The logo/header for this blog was generated using POV-Ray, the Persistence of Vision Raytracer. POV-Ray is a free, multi-platform program that renders a 2D image based upon a 3D model generated from a program-like text file. I wouldn't recommend it for most purposes, as it is only a renderer - there is no export that produces a 3D model that can be used to transfer the design into another program, like an animation or gaming package.
In other words, it turns something like this:
into something like that:
A different bit generates this ringed gas giant.
But I've had experience with it in the past, and it was a useful in exercise in seeing if I could quickly generate a few planets. There are other ways this could have been done; even if I'd used POV-Ray to generate the planets, I could have composited the planets, the text, and the background in a traditional 2D image editing program. There's a lot more that can be done to make planets look more realistic, like add noise, use multiple rings with small gaps for the gas giant, etc. but they'd largely be lost in the logo-sized image. Feel free to play around with the examples below if you want to try it out yourself.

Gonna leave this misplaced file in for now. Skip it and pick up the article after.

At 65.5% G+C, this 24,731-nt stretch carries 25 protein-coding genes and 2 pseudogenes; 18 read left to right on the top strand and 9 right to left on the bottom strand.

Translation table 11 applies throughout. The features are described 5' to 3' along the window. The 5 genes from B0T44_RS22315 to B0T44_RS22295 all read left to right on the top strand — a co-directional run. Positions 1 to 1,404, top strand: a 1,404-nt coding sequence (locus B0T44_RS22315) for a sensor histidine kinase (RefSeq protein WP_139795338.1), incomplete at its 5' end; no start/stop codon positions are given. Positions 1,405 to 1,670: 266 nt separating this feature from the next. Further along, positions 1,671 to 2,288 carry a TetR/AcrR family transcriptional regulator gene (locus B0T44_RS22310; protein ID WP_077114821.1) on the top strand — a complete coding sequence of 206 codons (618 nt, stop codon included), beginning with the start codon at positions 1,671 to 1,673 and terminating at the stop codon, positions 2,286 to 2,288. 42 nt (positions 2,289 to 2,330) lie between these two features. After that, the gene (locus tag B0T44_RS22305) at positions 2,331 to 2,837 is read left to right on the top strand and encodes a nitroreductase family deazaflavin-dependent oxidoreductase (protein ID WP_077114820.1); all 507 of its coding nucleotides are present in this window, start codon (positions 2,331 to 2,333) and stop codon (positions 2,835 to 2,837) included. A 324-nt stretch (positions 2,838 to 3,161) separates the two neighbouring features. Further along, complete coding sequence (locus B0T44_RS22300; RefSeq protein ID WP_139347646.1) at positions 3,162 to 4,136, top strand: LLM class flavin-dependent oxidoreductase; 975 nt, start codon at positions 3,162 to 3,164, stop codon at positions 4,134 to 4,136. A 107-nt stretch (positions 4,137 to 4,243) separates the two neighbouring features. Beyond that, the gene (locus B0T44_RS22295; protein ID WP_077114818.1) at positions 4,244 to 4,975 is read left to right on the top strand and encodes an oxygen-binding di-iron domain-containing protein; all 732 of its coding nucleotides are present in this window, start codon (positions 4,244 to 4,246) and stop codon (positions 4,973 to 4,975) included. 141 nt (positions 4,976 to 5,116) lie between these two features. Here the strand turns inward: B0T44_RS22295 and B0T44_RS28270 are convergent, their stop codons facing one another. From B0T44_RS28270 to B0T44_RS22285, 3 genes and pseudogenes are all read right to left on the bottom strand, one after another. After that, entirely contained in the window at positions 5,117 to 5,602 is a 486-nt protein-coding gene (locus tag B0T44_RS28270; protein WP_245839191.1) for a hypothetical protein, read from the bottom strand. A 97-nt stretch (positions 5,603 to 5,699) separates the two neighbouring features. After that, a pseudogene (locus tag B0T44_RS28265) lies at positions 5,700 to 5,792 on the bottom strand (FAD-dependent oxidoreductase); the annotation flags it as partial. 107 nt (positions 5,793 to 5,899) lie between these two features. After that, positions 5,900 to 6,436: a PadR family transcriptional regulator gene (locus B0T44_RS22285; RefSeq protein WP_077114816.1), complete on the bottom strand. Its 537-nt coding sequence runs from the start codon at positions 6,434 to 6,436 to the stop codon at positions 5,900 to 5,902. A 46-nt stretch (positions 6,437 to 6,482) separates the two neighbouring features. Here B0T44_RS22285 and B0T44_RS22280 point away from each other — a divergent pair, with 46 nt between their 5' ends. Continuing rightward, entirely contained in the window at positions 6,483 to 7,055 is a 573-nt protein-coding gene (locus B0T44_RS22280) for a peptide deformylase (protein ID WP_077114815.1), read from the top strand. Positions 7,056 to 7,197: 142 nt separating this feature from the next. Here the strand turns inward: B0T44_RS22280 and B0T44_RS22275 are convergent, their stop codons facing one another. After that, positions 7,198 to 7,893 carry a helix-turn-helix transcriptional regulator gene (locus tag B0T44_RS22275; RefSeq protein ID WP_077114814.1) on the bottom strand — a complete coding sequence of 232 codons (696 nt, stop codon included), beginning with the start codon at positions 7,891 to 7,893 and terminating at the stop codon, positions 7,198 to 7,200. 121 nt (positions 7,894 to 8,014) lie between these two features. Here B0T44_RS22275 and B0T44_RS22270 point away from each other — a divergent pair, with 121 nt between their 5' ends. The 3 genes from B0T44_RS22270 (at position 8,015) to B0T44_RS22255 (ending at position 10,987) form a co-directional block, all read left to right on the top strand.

The image used for the background is a public domain image from NASA JPL, and is an amazing image in its own right. Hurrah, our tax money does provide some very pretty pictures. If you download it and place it in same directory as the source code POV-Ray should automatically find it when rendering and use it as the background.
Complete source code for the planets and the background can be found on GitHub under an MIT license. Knock yourself out if you wish. The file in question is LogoPlanets.pov.